Ghostly Inspiration

Girl on Writing

by Elizabeth Conte

“I see dead people.”

Well, maybe they aren’t “dead people” but they aren’t alive either. They are people about whom I write about. They are my characters who live, not in this world, but somewhere in between.

Some call it an imagination. But not me. I never really thought of myself as a person who could make up things that were interesting or exciting. My Uncle Sal did. As I, and my five other siblings, would sit around the table (because that is where Italians always are…around the table, involving lots and lots of food), we would be captivated by Uncle Sal’s adventures of life, observations, and imagination weaved together in spellbinding tales. His tone and pitch, along with his exuberant facial expressions made each adventure come alive right before us. He had the unique gift of telling stories, captivating anyone who was in earshot. He was truly a storyteller.

I was a reader, not a teller.

I never thought of myself as a storyteller. I looked to others, mostly in books, to set my imagination on fire. So, what am I doing writing novels?

Writers get their inspiration from multiple places. A news article might set off the creative juices, or perhaps a book. Maybe it’s a lost journal, or just real life. There is no right or wrong on how or why a writer is inspired. In fact, according to an article in PublishingPerspectives.com, Joseph Epstein is quoted, “81 percent of Americans feel that they have a book in them-and should write it.” So, am I just one of the 200 million people who “should” write?

Well, the answer is yes and no. Yes, everyone should write if they think they have a story to tell. As Brett Arends says in Forbes, “The good news is, anyone can do this.”

Everyone can write, but should they?

The real answer is not everyone has a story to tell that others want to hear, or a story that needs to be told. I don’t know how many times, when I say I am a writer, that I am told, “I have always wanted to write.” Or, something to imply that what I do is a dime a dozen and everyone can do it…they just haven’t gotten around to it.

Everyone can write. Not everyone should write. Not everyone is a storyteller. That truly is an art, takes great craft, and demands creativity beyond just writing down words.

So, do I have it? Do I have what it takes to captivate readers? Do I have the gift of storytelling?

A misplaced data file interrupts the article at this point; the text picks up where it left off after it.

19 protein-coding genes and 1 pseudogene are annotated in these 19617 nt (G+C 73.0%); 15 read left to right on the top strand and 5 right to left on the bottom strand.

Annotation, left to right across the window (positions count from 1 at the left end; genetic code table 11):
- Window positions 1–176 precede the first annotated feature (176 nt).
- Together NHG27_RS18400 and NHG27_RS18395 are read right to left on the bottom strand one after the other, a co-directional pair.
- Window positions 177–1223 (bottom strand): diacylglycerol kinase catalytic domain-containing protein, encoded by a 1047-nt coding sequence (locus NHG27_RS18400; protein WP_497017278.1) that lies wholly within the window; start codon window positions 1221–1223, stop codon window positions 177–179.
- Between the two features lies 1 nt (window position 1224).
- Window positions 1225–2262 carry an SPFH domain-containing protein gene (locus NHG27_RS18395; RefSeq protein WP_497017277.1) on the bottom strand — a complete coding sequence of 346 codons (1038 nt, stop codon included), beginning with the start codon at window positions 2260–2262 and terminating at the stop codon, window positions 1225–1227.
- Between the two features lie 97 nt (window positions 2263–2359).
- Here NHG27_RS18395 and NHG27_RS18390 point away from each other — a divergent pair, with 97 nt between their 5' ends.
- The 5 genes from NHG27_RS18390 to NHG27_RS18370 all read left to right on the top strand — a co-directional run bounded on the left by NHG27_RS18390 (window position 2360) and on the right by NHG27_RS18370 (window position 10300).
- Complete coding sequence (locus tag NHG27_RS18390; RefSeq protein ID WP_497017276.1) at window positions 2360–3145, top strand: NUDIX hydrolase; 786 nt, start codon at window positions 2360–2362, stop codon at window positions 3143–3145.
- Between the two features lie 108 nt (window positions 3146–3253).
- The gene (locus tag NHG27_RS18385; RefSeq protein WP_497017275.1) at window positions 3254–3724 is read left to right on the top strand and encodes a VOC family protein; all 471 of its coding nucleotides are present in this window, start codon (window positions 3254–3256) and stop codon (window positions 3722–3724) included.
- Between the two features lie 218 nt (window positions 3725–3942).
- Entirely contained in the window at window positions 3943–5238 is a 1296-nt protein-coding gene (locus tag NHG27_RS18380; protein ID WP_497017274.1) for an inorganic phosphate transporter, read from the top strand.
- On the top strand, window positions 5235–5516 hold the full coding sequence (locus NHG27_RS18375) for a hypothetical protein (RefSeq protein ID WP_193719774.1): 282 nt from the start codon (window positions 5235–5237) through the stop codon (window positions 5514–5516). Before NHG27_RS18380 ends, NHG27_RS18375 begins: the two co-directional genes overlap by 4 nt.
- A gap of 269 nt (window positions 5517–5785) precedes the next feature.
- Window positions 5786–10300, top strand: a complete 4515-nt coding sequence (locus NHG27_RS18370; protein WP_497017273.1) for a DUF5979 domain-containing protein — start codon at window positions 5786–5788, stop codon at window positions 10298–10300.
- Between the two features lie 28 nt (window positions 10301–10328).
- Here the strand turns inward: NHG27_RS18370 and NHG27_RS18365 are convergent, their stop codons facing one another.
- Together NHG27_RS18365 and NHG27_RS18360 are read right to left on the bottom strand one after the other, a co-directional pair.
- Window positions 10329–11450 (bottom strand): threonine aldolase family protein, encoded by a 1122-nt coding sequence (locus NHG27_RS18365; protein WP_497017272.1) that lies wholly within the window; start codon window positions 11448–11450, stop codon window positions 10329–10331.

Did I mention I see dead people?

Yeah, that’s just it. I don’t think of myself as a storyteller. But I write stories. Three novels, in fact, with a line-up of a dozen more. I have stories waiting to happen. Happen. You see, my stories come from a place I don’t understand. There are people — characters — that walk around me, who tell me what they are doing, how they feel, what is happening to them. They literally are talking to me all the time. “Write this,” they say. “Say that,” they tell me. They are people, in ghostly form, who want their stories to be told. Only, it is I who does the crafting. They show me, speak the words, and I write it down.

Honestly, I’m not really sure where my stories are coming from. The people I write about are not anyone I know. I’m not writing about Aunt Edna and changing the name to protect the innocent. I’m not writing an expose on how I made love to a Scotsman…because I never have. (Well, except for my husband who is part Scottish.) My stories about this world, are not of this world. The people in them are from another place and time that are roaming this earth only to find someone like me to tell their story. You can call it my imagination, or being creative. I am not sure I need to label it, or explain it. But whatever it is…

I am a storyteller!

***

Elizabeth Conte

Elizabeth Conte

When I am not writing books, tormented with poetry, or inspiring others with my blog at Writerdeeva.com, you can find some of my work published in Lost Coast Review and PennWriters, and I am a regular editor/contributor to Industry News for Women’s Fiction Writers Association (WFWA).

2 thoughts on “Ghostly Inspiration

  1. Isn’t there always someone in any family that says the greatest stories? Uncles, like grandparents are usually the folks that first say: “I remember the time, that…”

    My grandfather was a great storyteller. When I drove around in old Ford truck, he would share his experiences with. I could not wait to get in that truck because that was his sanctuary. He loved that truck, and so did I because it was sort of a like time machine.

Leave a Reply

Your email address will not be published. Required fields are marked *